Nick Kotos
Nick Kotos is the production manager and security chief. Nick, who lives in Los Angeles, was a master electrician with a lighting company and has worked with Rush for six years, exclusively for the past three. He looks after all advance technical arrangements with the promoters and works with Liam Birt continually during set-up to ensure that all of Rush's technical requirements are met. As security director, he coordinates security matters with building security people, oversees safety precautions, is responsible for the security of the band, crew and equipment and is responsible for the issuing of all passes.

Liam Birt
Liam Birt is stage manager and crew chief. He has been with Rush for twelve years and started with the band after finishing school. He looks after scheduling and organization of set-up, oversees expenses and supervises the stage crew. Many of his functions and that of Nick Kotos overlap and the two work closely.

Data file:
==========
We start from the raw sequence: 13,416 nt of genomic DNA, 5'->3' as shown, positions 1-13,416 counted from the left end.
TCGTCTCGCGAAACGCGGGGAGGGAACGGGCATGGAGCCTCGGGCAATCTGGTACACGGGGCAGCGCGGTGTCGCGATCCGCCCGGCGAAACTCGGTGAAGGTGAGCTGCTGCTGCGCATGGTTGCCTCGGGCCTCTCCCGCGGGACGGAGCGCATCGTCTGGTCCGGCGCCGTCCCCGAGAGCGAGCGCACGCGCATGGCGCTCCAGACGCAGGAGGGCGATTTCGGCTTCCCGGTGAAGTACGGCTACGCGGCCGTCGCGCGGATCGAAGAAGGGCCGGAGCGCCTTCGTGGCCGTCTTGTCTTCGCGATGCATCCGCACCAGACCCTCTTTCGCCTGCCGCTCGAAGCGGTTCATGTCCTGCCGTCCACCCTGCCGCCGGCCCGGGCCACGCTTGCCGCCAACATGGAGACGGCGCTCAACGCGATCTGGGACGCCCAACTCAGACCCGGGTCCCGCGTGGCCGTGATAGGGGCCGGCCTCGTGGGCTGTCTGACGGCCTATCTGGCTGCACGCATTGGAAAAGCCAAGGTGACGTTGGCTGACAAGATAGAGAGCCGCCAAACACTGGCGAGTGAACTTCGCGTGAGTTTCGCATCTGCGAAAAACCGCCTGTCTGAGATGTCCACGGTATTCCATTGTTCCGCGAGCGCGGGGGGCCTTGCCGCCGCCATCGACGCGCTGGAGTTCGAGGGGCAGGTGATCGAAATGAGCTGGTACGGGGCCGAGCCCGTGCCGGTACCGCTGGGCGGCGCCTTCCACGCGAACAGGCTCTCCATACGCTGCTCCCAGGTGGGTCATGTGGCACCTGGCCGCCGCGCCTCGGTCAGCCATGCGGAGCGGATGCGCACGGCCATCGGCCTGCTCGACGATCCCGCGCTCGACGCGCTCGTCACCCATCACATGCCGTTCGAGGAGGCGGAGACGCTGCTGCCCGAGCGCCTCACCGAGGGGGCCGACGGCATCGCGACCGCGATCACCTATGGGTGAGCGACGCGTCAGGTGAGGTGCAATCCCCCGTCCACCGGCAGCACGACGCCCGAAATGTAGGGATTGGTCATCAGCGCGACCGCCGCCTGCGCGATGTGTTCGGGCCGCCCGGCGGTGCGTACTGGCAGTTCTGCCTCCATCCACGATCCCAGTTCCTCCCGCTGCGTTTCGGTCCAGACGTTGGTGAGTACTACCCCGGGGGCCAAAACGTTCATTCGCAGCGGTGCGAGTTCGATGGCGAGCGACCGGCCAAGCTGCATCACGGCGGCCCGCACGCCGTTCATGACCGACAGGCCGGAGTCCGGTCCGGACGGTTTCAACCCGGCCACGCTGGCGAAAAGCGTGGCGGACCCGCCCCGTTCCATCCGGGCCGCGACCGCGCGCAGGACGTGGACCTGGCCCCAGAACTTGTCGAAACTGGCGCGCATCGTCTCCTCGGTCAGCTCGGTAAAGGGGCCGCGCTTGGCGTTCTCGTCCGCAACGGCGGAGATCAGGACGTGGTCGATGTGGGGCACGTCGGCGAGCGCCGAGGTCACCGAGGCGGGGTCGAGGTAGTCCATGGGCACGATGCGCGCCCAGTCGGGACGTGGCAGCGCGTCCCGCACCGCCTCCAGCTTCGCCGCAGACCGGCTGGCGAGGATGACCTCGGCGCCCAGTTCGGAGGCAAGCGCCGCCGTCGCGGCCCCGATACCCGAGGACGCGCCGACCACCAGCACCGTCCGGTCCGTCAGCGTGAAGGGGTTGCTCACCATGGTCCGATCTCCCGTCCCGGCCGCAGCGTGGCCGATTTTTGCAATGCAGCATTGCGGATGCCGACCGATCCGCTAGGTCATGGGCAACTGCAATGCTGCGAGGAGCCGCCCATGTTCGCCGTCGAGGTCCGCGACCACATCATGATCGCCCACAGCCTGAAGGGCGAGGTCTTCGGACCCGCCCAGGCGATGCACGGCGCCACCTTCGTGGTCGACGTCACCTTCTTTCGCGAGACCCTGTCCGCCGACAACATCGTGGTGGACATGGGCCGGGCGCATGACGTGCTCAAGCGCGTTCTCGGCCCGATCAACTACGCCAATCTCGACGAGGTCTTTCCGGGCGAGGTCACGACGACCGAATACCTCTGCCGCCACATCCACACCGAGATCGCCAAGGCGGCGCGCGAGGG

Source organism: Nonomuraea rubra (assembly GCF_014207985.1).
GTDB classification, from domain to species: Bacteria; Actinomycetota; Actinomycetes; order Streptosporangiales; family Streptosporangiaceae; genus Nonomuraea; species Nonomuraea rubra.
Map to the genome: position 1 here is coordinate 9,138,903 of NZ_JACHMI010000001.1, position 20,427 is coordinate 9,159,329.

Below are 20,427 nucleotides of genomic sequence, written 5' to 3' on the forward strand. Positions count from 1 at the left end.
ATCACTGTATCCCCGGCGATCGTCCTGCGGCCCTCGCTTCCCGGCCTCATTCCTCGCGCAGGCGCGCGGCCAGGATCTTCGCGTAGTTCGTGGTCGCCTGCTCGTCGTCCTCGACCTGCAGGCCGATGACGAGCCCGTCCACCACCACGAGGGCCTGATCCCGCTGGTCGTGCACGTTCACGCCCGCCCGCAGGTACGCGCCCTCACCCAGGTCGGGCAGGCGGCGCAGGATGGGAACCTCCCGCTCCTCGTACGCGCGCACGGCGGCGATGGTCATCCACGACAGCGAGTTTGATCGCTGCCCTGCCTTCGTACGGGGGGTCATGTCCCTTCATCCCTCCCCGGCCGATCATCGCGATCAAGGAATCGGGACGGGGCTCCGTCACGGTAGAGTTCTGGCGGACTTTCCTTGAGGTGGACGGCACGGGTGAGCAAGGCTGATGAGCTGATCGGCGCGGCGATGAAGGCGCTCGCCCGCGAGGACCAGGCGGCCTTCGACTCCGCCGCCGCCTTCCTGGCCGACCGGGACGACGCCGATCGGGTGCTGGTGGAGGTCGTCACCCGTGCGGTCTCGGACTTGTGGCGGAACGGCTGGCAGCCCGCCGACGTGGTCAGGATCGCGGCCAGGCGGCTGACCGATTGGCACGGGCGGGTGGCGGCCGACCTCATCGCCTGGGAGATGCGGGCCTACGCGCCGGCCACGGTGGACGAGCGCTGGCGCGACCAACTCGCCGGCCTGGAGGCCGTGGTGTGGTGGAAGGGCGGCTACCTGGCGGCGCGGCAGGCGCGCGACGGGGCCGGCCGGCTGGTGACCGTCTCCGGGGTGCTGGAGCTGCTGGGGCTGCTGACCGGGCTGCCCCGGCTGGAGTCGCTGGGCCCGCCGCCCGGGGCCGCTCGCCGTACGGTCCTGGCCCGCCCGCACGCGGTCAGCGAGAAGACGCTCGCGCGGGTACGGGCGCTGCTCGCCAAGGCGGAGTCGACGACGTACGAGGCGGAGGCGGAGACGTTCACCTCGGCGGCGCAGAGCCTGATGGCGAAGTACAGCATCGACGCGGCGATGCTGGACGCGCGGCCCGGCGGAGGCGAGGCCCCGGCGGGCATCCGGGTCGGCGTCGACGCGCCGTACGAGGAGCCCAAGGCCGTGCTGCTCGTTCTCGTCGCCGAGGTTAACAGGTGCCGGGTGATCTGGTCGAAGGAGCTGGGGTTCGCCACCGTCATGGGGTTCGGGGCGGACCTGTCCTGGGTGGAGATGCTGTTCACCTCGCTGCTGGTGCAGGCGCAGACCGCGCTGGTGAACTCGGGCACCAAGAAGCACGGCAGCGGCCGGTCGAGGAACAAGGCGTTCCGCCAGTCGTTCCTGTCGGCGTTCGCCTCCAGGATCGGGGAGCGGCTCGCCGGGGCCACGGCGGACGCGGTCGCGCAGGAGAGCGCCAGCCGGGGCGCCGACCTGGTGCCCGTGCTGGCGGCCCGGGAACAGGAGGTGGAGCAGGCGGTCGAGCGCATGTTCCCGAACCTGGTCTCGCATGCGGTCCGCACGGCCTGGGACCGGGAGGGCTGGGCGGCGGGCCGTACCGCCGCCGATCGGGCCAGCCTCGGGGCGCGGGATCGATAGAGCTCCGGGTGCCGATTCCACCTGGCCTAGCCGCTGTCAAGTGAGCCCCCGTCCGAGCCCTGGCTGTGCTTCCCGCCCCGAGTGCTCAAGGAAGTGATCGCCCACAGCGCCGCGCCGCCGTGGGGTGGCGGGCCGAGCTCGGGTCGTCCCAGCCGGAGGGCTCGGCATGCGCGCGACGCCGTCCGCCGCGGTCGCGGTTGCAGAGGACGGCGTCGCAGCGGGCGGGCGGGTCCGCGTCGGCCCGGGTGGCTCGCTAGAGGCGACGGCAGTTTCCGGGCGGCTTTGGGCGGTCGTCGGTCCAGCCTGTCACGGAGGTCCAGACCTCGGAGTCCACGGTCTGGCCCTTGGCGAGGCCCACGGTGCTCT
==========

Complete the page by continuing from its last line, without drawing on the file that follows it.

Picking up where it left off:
Kevin Flewitt
Kevin Flewitt is Rush's personal assistant. He has been with Rush for five years and was previously with Triumph and the Battered Wives. Kevin, in conjunction with Rush's publicist Marilyn Harris, looks after all contact on the road with the press and photographers. He takes care of all of Rush's comfort needs - supervises all catering, checks on dressing rooms, checks on set-up for the band and arranges for cleaning of the band's stage clothes.

John Erickson
John Erickson is Rush's concert sound engineer. He personally designed its touring P.A. system with See Factor, the sound and lighting company used by Rush and some of the world's top groups. He has been with Rush for four years and was previously with Max Webster and bands in the Calgary area. He has learned his craft on the road over the years and tests out the P.A. during set up, conducts the sound check and looks after mixing chores during Rush's performances.

Jim Johnson - lead guitar technician
Larry Allen - drum technician
Skip Gildersleeve - bass guitar technician
Tony Geranios - keyboard, synthesizer technician
Steve Byron - monitor mix
Lee Tenner - concert projectionist

Sound Crew: Jim Staniforth, Bill Fertig, Jason McRie
Lighting Crew: Frank Scilingo, Jack Funk, Ed Hyatt, Ray Neindorf, Ethan Weber
Laser Crew: Craig Sprederman, Phil Valdivia
Riggers: Bill Collins, Tim Wendt
Transportation: Tom Whittaker, Paul Lynes, Billy Barlow, Red McBrine, Mike Nervi, Dennis Cricket, Arthur MacClear